3 things cops can do to prevent K-9 hot car deaths

Just as we lose too many officers to trees and phone poles in completely avoidable single-vehicle crashes, the sad truth is that police dogs die in hot cars all too frequently — we must end than problem now


Two Hialeah (Fla.) police dogs — a seven-year-old bloodhound named Jimmy and a four-year-old Belgian Malinois named Hector — recently died when their handler left them in his vehicle after returning home from his midnight shift. The officer — who has been relieved of duty pending an investigation — seemingly forgot his two partners in the back seat in the morning, and discovered them dead in the early evening. Temperatures had reportedly reached 86 degrees that day. 

Understandably, the reaction among PoliceOne members — many of whom are also K-9 handlers — has been a mixture of grief and outrage. “So, so sad. RIP Jimmy and Hector. I am sorry your human failed you so completely,” said one member. 

Many people have wondered whether or not the car was equipped with a heat alarm system. We would hope that any K-9 unit would be thusly equipped — particularly in a hot state like Florida — but the reality is that some agencies don’t have this essential officer safety equipment. While these systems should be mandatory, training and tactics are equally important in stopping K-9 deaths in hot cars. 

Preventable K-9 Deaths
Just as we lose too many officers to trees and phone poles in completely avoidable single-vehicle crashes, the sad truth is that deaths of police dogs in hot cars happen all too frequently. In fact, according to PETA, at least 20 K-9s “experienced terrifying — and entirely preventable — deaths after being left in patrol cars on hot days” from 2012 to 2014. 

For example, K-9 Sasha died after her handler left her in his SUV over the Labor Day weekend in 2012. Sasha clawed through parts of the seats, bit through seatbelts, and tore off the rear-view mirror in her frantic attempt to escape the vehicle.

But such fatalities don’t require that the dog be left for a weekend or a whole day. In Delaware last year, K-9 Caro died after he was left inside his handler’s vehicle for two hours on a 95-degree day. In South Carolina, K-9 Emma died from heat exhaustion after she was left inside her handler’s vehicle for about 90 minutes — although the car was running and the air conditioning was turned on, the air conditioning had malfunctioned.

On a 78-degree day, the temperature inside a parked car can soar to between 100 and 120 degrees in just minutes, and on a 90-degree day, the interior temperature can reach as high as 160 degrees in less than 10 minutes. Dogs whose body temperatures exceed 106 degrees or higher (not fever-related) can quickly suffer a heat stroke and multiple-organ dysfunction, according to petMD

Combining  Technology, Training, and Tactics
This week, PETA contacted the National Association of Police Organizations, the National Police Canine Association, the American Police Canine Association, and other K-9 organizations urging the installation of heat-alert systems in patrol cars. Such systems have been available for years from companies like Radiotronics, Criminalistics, and Ray Allen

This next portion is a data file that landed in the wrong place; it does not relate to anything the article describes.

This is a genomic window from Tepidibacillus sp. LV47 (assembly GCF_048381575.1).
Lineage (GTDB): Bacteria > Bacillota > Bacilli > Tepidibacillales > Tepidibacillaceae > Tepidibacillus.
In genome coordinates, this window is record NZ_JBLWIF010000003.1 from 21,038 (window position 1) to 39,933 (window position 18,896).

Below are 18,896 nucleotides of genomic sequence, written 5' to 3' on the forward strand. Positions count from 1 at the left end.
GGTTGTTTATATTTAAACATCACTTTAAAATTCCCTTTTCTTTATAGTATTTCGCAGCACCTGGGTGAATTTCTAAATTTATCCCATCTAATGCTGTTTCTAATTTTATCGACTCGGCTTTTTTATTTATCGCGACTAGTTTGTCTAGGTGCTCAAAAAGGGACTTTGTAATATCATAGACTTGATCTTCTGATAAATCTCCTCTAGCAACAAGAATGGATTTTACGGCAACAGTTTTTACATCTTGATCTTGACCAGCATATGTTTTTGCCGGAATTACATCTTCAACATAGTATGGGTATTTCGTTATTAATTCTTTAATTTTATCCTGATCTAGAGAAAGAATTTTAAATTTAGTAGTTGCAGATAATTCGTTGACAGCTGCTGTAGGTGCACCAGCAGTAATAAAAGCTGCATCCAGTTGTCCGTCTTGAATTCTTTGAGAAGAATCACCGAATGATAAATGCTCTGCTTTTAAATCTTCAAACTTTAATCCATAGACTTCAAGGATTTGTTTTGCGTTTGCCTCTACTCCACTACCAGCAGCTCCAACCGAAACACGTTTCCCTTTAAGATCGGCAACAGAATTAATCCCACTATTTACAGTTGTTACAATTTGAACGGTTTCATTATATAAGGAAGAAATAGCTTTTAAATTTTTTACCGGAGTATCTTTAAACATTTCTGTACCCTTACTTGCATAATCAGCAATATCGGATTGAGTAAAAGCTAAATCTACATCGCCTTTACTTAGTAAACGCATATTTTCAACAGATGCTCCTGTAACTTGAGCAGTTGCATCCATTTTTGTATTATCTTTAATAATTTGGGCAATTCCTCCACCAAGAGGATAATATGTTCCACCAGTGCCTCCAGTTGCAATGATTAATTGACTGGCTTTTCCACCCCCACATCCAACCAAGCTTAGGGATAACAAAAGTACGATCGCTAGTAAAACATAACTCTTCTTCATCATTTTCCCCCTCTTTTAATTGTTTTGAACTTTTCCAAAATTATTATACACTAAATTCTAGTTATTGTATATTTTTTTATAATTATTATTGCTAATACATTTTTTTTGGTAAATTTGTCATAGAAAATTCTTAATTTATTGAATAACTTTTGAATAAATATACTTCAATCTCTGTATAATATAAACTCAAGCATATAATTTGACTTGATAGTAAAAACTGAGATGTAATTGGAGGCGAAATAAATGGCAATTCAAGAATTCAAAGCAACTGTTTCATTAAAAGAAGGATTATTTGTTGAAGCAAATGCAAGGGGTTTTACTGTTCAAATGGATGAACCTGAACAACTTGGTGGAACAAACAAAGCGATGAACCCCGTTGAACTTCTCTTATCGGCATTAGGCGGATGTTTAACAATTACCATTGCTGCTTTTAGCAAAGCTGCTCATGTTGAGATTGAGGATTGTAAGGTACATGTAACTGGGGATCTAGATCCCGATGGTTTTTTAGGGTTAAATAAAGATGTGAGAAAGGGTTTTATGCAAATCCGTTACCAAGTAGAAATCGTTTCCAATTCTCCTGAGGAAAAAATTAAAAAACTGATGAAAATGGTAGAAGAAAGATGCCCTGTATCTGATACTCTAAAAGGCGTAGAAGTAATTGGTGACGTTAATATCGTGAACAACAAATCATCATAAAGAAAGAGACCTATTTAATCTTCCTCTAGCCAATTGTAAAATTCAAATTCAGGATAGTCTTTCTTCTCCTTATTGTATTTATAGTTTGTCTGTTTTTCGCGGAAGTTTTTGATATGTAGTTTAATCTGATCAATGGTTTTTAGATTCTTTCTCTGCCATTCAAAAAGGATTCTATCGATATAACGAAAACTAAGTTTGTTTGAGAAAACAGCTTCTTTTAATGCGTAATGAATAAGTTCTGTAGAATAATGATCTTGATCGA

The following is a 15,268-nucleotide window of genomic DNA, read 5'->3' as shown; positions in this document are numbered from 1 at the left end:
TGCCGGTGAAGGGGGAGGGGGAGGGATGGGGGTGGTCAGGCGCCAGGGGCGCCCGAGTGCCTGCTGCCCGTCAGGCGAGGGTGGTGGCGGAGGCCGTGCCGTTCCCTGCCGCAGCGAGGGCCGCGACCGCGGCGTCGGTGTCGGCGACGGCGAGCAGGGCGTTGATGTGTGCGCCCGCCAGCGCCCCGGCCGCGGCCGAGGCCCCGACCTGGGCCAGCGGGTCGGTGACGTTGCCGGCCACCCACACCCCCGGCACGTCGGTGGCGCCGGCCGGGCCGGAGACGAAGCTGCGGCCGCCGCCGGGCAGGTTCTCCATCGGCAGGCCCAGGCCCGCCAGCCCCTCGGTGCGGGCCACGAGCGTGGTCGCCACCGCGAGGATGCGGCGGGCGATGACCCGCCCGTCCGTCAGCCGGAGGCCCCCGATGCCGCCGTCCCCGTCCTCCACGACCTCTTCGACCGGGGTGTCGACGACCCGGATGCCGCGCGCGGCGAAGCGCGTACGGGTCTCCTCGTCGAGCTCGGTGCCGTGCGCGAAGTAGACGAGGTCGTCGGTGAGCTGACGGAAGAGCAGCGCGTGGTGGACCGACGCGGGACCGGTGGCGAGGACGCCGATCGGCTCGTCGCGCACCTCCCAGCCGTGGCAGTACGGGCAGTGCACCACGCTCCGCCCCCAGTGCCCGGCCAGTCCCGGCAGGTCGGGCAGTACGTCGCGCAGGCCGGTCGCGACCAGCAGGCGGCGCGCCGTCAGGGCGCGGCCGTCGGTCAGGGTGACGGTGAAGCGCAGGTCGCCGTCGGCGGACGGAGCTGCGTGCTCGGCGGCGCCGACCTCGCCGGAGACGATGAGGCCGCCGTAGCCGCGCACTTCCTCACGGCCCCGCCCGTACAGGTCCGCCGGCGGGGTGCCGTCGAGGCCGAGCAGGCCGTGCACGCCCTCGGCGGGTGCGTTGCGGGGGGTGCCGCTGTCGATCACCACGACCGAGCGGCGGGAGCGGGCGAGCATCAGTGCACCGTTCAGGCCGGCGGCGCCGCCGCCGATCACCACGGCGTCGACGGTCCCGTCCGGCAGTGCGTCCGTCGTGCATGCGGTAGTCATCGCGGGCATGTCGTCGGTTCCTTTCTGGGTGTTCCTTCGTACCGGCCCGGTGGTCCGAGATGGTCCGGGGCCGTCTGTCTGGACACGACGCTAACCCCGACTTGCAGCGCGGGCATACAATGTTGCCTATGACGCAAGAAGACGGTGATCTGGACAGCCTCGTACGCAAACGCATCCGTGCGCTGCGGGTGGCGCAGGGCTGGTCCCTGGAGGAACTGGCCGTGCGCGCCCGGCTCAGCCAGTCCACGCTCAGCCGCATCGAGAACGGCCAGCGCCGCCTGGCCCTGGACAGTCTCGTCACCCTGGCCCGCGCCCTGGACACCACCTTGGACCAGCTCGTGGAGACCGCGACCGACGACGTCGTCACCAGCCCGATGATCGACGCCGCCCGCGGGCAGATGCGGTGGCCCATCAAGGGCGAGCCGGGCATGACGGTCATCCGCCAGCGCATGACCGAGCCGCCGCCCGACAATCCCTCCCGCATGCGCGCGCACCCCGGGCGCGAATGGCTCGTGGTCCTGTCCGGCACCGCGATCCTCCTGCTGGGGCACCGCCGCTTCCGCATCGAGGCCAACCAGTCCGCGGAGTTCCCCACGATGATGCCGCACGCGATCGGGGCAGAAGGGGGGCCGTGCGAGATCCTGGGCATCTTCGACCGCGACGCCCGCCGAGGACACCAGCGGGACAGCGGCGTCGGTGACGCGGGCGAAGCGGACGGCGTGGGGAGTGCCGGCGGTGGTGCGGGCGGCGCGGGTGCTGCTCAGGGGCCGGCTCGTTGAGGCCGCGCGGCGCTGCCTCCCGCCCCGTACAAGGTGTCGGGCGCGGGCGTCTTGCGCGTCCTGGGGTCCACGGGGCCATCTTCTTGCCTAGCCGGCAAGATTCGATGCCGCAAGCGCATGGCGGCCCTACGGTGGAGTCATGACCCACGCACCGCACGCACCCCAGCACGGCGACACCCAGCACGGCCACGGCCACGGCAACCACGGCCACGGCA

The recommendation that this equipment should be standard is a good one, but we also must remember that stuff breaks — sometimes with tragic consequences. In 2012, this happened twice within the same month. 

An officer in New Jersey left K-9 Serge in a patrol car for two hours with the engine running and the air conditioning on. Serge died when both the air conditioning and heat alarm systems simultaneously failed. Two weeks later, a deputy in Mississippi left K-9 Chuck with the vehicle running and the air conditioning unit on, only to return a little more than an hour later and discover that the engine had failed. An investigation later revealed that the power to the temperature-monitoring heat-alert system had been interrupted and the system was rendered inoperable.

Mechanical failure is why another element to PETA’s current effort is an equally important point for discussion. They distributed this poster, which reminds officers to regularly check on the functionality of the heat monitoring system. 

Perhaps agencies with K-9 units should require that their handlers be trained by the motor pool personnel so they can do daily maintenance checks on this equipment. Perhaps the mechanics should insist on doing the inspections themselves, but still train handlers on the basics.

Regardless, I’d go further and require that all K-9 handlers always check the back seat when turning off the vehicle at the end of the day.

At the end of every shift, every officer should inspect the back seat of the squad, looking for contraband like baggies of dope, handcuff keys, weapons, and other items subjects tend to leave behind. A K-9 handler should be subjected to the same required end-of-shift standard-operating-procedure.

The back seat of a K-9 unit doesn’t carry customers. It carries something far more vital — your partner! — so that area should be treated with the highest care possible.

Whether it is a take-home unit or a pool car, a visual inspection (with the door open) of your back seat area should be SOP. Forgetting and leaving your partner there to die in horrible suffering is absolutely unacceptable.

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